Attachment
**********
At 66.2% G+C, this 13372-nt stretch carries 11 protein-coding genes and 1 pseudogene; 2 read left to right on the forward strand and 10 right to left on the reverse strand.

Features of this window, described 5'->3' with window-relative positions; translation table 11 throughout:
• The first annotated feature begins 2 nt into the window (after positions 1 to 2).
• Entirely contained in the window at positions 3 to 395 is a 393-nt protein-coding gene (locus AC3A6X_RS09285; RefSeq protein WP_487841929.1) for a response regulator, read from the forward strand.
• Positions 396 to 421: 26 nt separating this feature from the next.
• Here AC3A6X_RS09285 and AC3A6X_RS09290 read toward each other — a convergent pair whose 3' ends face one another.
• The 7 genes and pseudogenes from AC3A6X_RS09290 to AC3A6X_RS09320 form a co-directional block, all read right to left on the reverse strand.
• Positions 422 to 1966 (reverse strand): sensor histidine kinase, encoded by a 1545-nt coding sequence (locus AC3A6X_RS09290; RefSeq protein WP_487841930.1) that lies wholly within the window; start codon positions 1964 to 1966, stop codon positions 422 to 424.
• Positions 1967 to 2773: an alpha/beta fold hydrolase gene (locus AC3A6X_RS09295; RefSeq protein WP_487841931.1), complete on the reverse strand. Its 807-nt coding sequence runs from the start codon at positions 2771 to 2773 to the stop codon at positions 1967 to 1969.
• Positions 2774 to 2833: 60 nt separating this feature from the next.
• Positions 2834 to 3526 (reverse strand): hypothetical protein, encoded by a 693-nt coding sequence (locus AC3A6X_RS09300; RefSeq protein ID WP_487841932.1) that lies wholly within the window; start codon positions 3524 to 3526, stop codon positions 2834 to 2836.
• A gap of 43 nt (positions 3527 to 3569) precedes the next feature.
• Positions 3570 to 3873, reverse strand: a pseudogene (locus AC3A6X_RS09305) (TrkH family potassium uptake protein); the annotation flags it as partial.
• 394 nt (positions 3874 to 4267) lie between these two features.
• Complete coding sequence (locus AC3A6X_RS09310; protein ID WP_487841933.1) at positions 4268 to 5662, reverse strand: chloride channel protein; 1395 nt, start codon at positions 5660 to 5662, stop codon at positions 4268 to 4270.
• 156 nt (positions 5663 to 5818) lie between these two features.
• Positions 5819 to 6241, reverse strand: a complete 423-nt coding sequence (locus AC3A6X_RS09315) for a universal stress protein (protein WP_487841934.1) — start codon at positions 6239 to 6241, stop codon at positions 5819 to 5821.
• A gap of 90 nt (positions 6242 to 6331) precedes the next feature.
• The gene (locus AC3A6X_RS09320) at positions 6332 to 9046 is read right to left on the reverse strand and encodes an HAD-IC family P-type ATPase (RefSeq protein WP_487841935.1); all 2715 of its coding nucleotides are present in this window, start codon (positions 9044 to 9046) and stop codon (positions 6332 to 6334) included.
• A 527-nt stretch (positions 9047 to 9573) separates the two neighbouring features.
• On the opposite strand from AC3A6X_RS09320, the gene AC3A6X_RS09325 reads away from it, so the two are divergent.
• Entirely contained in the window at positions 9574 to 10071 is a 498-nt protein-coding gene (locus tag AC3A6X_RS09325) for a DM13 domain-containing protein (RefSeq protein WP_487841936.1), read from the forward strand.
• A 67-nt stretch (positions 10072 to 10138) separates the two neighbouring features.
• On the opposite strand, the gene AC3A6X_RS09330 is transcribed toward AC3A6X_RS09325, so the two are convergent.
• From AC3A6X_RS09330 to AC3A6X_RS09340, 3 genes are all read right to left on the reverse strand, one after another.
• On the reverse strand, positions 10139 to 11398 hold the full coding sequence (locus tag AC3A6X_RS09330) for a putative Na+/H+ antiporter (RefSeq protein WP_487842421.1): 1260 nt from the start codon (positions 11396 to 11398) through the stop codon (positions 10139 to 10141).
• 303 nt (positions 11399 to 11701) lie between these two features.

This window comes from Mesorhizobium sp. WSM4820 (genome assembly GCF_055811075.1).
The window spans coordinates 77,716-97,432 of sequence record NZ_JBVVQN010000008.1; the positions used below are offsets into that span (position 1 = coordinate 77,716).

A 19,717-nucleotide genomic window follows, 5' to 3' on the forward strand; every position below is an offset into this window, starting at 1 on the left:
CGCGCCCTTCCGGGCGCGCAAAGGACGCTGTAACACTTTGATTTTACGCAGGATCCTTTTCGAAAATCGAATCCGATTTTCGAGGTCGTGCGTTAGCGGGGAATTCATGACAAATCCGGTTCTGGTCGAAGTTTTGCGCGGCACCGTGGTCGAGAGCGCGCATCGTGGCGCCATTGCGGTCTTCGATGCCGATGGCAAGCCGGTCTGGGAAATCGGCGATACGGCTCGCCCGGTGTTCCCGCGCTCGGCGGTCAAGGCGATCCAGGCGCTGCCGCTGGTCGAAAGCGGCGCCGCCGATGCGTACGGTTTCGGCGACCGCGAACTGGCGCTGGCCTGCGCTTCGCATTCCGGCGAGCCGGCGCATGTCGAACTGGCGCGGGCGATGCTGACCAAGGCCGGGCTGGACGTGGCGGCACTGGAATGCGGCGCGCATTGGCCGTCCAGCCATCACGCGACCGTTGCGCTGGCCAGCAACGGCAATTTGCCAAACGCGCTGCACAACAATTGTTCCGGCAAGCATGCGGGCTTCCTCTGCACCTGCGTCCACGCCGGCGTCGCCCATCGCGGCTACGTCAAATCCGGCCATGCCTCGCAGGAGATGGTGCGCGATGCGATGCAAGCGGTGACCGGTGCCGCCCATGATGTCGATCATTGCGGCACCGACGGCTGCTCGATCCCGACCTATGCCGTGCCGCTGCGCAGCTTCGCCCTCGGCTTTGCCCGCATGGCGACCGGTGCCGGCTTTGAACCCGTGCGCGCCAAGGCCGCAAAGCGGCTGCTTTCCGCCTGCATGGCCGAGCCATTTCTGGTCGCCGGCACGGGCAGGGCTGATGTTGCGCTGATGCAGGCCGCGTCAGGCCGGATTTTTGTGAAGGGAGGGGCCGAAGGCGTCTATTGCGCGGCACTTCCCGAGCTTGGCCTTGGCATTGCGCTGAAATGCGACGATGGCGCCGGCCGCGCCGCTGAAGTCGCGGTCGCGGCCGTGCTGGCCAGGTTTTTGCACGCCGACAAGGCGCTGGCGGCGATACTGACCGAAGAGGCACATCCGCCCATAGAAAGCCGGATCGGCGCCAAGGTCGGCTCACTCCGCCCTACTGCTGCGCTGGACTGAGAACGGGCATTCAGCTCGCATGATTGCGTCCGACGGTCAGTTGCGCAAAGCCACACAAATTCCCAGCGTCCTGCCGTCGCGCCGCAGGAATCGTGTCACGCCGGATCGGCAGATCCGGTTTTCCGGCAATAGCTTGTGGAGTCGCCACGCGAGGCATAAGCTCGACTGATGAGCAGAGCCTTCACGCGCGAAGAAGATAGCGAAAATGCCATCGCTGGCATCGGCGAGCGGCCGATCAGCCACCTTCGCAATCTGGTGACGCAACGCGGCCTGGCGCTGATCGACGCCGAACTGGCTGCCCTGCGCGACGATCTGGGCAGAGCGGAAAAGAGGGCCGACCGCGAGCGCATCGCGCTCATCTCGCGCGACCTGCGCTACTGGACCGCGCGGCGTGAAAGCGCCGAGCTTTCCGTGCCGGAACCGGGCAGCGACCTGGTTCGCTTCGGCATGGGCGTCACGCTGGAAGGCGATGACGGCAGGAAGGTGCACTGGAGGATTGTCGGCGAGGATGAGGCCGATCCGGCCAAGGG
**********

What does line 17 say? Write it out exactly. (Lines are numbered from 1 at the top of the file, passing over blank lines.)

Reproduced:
• Positions 5819 to 6241, reverse strand: a complete 423-nt coding sequence (locus AC3A6X_RS09315) for a universal stress protein (protein WP_487841934.1) — start codon at positions 6239 to 6241, stop codon at positions 5819 to 5821.